Without too much work, Finale of Promise will be a three mana, three prowess triggers, bring back one or more Phoenixes, deal five-six damage or deal three plus Looting. The effect is very powerful, but I don’t want to make my opponents’ graveyard hate potent in sideboarded games, so I settled on a single copy.
When I saw these sweet lands spoiled, I knew I wanted some number in my Mono Red Phoenix deck. Between Faithless Looting, Lava Dart and four copies of this land cycle, I feel comfortable with the balance between not flooding out and not taking too much damage against aggressive decks.
Don’t turn on their graveyard hate!
I haven’t settled on a sideboard just yet, but I’ll focus on the 15 slots I submitted for round two of Team Modern Super League where we closely lost to Reid Duke, Gabriel Nassif, and Logan Nettles 3-4, unfortunately.
Unsurprisingly, Surgical Extraction is powerful against the graveyard decks. I went with Surgical Extraction over something like Leyline of the Void or Ravenous Trap because I like how I can play them at sorcery speed to increase the clock with my creatures. Furthermore, I can cast them if they are revealed with Light up the Stage and draw into them later with Faithless Looting.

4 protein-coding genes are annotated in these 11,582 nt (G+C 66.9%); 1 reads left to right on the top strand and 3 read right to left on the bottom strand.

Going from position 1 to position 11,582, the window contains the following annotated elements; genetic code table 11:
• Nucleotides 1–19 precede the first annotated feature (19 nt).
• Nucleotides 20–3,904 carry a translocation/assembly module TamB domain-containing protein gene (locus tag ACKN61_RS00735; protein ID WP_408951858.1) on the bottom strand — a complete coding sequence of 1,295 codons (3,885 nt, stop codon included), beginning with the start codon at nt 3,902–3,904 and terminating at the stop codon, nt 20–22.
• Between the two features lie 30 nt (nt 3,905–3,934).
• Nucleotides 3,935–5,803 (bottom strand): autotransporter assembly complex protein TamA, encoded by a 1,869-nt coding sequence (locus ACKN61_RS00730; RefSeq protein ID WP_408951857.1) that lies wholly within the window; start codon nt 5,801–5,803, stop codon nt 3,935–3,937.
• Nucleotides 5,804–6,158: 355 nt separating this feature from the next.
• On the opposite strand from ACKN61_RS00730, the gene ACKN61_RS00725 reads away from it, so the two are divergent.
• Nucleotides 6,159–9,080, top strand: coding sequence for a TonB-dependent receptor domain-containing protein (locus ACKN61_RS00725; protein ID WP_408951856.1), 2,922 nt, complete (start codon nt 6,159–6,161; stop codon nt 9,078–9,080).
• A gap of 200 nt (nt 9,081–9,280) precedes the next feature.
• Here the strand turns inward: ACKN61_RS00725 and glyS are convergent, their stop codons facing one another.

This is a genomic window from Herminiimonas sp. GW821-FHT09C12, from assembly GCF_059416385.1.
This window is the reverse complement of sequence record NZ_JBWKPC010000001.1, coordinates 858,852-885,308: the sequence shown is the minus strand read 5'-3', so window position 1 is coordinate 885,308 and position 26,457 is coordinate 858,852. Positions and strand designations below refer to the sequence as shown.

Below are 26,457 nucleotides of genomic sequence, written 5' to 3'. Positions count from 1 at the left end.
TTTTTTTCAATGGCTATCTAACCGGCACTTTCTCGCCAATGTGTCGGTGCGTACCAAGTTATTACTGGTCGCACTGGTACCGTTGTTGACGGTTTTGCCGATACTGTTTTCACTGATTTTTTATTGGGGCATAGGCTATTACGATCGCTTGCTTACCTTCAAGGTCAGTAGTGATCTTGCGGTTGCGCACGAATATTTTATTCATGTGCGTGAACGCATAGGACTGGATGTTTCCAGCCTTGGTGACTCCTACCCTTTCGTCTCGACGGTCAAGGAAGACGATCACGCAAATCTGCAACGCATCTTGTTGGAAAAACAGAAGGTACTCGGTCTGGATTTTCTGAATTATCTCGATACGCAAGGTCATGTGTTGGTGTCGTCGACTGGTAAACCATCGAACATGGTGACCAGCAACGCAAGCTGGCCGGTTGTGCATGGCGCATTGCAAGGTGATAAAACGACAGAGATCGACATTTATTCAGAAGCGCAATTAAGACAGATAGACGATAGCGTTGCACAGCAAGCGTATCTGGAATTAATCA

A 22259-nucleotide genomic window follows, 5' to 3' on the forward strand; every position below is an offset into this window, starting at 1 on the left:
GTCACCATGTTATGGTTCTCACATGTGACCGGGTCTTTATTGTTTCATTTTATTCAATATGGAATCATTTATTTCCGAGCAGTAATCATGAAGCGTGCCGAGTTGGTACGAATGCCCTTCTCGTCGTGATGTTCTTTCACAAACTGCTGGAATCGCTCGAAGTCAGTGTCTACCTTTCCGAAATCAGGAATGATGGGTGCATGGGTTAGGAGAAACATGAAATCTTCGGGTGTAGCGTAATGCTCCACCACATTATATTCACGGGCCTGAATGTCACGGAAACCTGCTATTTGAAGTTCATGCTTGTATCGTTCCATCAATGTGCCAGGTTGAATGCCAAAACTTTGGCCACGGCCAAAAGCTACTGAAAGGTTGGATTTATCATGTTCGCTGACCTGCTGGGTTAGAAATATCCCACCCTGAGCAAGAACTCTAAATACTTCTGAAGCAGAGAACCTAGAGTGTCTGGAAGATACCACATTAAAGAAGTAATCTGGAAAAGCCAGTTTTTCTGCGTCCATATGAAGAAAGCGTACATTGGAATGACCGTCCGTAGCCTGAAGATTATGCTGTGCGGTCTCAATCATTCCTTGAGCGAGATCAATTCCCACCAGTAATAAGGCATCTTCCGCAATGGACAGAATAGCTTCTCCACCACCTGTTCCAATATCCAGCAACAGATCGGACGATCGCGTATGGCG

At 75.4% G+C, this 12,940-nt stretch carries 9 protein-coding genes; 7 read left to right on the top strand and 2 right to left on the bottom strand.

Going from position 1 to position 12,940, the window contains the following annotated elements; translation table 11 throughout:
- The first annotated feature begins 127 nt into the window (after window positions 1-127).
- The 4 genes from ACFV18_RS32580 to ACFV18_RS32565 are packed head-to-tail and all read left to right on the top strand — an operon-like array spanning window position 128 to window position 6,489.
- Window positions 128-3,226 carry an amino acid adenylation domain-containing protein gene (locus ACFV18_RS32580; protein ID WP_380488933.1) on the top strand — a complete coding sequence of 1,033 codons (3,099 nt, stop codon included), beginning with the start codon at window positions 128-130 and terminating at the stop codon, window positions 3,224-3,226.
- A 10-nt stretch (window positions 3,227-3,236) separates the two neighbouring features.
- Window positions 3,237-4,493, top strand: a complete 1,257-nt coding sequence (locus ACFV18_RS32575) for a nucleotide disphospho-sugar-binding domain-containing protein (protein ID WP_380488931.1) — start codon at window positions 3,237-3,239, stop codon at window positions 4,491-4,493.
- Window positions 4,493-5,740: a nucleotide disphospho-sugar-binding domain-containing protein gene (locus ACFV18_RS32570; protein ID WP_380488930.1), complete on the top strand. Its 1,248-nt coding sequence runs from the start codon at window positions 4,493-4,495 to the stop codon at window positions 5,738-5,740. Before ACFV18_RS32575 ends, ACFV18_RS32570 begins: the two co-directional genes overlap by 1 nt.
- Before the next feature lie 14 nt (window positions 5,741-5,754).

While an exile-based sweeper might look odd on paper, most games you can grow your creatures large enough to live through it and make sure that Arclight Phoenix is either in your graveyard or hand when you cast it. It will help you out against swarm decks like Humans and Devoted Druid and the sticky threats like Bloodghast and Prized Amalgam out of Dredge.
Shutting down your Scapeshift or Amulet opponent completely while also delaying Tron‘s gameplan is great, and I even boarded it in against three-colored decks like Jund and Esper with success a few times.
In a perfect world you get to kill a Chalice of the Void with one charge counter, boost your prowess creature and deal a bonus three damage in the process. Smash to Smithereens also has utility against Wurmcoil Engine to beat the lifegain ability.
This deck used to play Molten Rain in this slot, but I really like the flexibility to have your answers to Chalice of the Void and your Tron hate to overlap. If Chalice continues to trend downwards, I will go back to Molten Rain in the future.
In some matchups, facing specific hate, you want to transition into a more traditional Burn deck after sideboard, and the Shrine lets you do that. If your opponent goes overboard with graveyard hate, I have no problem cutting the Phoenixes and a few Lootings.
Once upon a time, this was a maindeck card to make sure you could refill after spending resources getting your opponent to a low life total. These days, with attrition-based matchups being relatively rare, the card advantage devil is relegated to the sideboard.
Thank you for reading about my favorite Modern deck. I might do a detailed matchup guide if there’s interest among my readers. Until next time, go crush that European Modern Series Qualifier!